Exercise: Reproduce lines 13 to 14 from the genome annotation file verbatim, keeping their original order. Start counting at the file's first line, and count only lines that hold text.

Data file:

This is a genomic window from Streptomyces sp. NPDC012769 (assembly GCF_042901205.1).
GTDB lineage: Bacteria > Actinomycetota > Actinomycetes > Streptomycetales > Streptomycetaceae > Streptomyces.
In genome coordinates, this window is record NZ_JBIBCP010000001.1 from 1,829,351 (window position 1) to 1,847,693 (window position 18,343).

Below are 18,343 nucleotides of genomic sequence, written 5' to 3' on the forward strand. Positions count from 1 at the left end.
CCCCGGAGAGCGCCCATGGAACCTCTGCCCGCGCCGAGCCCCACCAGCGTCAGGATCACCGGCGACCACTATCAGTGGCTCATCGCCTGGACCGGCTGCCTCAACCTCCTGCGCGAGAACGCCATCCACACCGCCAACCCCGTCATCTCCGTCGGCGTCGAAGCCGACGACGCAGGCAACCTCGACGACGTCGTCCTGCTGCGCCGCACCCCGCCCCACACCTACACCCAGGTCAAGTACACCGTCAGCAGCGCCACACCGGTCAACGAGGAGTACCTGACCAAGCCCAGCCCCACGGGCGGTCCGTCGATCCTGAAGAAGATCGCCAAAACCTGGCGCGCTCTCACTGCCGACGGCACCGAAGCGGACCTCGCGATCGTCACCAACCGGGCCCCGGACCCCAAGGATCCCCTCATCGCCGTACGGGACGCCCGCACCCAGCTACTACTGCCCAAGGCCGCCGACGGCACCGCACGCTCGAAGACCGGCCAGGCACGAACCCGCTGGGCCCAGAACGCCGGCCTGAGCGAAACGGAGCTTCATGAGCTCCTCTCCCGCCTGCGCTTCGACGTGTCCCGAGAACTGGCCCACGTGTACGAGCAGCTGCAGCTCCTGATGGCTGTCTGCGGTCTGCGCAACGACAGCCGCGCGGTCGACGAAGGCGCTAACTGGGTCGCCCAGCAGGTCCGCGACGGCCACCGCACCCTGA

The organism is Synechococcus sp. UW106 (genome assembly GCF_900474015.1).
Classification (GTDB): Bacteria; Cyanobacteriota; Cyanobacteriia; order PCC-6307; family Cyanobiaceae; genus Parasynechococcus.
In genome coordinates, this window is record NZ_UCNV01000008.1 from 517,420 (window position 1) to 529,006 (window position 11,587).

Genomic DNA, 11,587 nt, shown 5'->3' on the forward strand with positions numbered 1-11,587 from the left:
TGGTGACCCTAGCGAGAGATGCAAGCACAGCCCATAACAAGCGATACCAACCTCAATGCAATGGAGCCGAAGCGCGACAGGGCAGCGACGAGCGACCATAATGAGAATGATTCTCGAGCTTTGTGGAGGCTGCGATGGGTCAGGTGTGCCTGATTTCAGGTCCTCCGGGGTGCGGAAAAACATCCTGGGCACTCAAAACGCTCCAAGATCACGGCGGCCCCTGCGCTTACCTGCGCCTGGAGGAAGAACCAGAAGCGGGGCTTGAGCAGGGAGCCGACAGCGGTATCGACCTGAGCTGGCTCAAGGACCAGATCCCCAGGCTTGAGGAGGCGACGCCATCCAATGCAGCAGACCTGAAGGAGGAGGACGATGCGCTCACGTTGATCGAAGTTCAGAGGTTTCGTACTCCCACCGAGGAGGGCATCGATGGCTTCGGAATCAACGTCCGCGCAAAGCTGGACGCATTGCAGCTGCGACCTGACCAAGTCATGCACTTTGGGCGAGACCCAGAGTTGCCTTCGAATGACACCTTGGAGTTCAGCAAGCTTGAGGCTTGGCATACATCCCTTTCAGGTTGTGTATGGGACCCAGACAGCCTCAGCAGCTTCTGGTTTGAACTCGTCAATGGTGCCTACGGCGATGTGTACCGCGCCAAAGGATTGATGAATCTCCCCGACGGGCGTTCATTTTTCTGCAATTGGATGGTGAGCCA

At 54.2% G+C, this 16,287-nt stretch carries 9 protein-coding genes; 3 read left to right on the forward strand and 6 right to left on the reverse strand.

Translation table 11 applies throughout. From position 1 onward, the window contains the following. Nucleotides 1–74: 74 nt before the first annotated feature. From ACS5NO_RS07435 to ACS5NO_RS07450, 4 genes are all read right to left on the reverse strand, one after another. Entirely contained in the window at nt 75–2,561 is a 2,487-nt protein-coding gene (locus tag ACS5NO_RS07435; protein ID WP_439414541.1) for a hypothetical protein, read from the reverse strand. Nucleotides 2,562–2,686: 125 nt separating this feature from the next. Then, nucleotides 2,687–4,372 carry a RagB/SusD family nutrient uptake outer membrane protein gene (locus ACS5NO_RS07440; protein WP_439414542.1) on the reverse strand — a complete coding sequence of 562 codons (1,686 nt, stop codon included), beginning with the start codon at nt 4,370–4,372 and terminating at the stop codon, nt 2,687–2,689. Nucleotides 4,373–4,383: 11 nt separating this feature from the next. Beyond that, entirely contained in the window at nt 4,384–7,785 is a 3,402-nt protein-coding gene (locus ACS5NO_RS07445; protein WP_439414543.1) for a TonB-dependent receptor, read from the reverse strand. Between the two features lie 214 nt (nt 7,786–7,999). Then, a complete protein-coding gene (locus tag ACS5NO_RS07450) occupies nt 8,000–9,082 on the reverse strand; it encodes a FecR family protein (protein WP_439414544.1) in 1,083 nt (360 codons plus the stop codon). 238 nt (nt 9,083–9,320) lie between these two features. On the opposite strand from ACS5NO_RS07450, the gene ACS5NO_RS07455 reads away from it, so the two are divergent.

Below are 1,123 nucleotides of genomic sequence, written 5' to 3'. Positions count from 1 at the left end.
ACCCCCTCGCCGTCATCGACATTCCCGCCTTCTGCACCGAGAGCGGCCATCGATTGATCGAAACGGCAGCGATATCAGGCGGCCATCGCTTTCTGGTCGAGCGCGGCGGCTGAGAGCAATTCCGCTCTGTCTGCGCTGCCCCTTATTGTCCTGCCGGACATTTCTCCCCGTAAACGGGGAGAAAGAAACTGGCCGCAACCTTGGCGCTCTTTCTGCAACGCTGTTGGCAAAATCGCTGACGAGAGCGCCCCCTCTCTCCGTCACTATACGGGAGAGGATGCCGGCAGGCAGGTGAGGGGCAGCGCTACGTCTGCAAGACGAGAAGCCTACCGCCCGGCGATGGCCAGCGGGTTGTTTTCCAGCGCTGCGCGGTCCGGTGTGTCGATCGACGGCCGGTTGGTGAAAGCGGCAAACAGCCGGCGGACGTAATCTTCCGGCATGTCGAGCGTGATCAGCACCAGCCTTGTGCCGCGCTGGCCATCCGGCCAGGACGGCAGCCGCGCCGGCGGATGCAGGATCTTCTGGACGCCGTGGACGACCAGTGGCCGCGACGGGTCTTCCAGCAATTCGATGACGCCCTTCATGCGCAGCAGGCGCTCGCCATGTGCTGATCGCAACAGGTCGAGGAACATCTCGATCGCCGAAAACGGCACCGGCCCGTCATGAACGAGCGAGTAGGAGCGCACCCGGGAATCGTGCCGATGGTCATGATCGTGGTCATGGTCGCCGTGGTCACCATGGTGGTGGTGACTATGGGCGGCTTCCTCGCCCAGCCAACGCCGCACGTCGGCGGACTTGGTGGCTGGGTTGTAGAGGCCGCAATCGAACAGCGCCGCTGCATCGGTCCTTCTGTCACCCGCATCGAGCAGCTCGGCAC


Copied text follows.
Below are 1,123 nucleotides of genomic sequence, written 5' to 3'. Positions count from 1 at the left end.
ACCCCCTCGCCGTCATCGACATTCCCGCCTTCTGCACCGAGAGCGGCCATCGATTGATCGAAACGGCAGCGATATCAGGCGGCCATCGCTTTCTGGTCGAGCGCGGCGGCTGAGAGCAATTCCGCTCTGTCTGCGCTGCCCCTTATTGTCCTGCCGGACATTTCTCCCCGTAAACGGGGAGAAAGAAACTGGCCGCAACCTTGGCGCTCTTTCTGCAACGCTGTTGGCAAAATCGCTGACGAGAGCGCCCCCTCTCTCCGTCACTATACGGGAGAGGATGCCGGCAGGCAGGTGAGGGGCAGCGCTACGTCTGCAAGACGAGAAGCCTACCGCCCGGCGATGGCCAGCGGGTTGTTTTCCAGCGCTGCGCGGTCCGGTGTGTCGATCGACGGCCGGTTGGTGAAAGCGGCAAACAGCCGGCGGACGTAATCTTCCGGCATGTCGAGCGTGATCAGCACCAGCCTTGTGCCGCGCTGGCCATCCGGCCAGGACGGCAGCCGCGCCGGCGGATGCAGGATCTTCTGGACGCCGTGGACGACCAGTGGCCGCGACGGGTCTTCCAGCAATTCGATGACGCCCTTCATGCGCAGCAGGCGCTCGCCATGTGCTGATCGCAACAGGTCGAGGAACATCTCGATCGCCGAAAACGGCACCGGCCCGTCATGAACGAGCGAGTAGGAGCGCACCCGGGAATCGTGCCGATGGTCATGATCGTGGTCATGGTCGCCGTGGTCACCATGGTGGTGGTGACTATGGGCGGCTTCCTCGCCCAGCCAACGCCGCACGTCGGCGGACTTGGTGGCTGGGTTGTAGAGGCCGCAATCGAACAGCGCCGCTGCATCGGTCCTTCTGTCACCCGCATCGAGCAGCTCGGCAC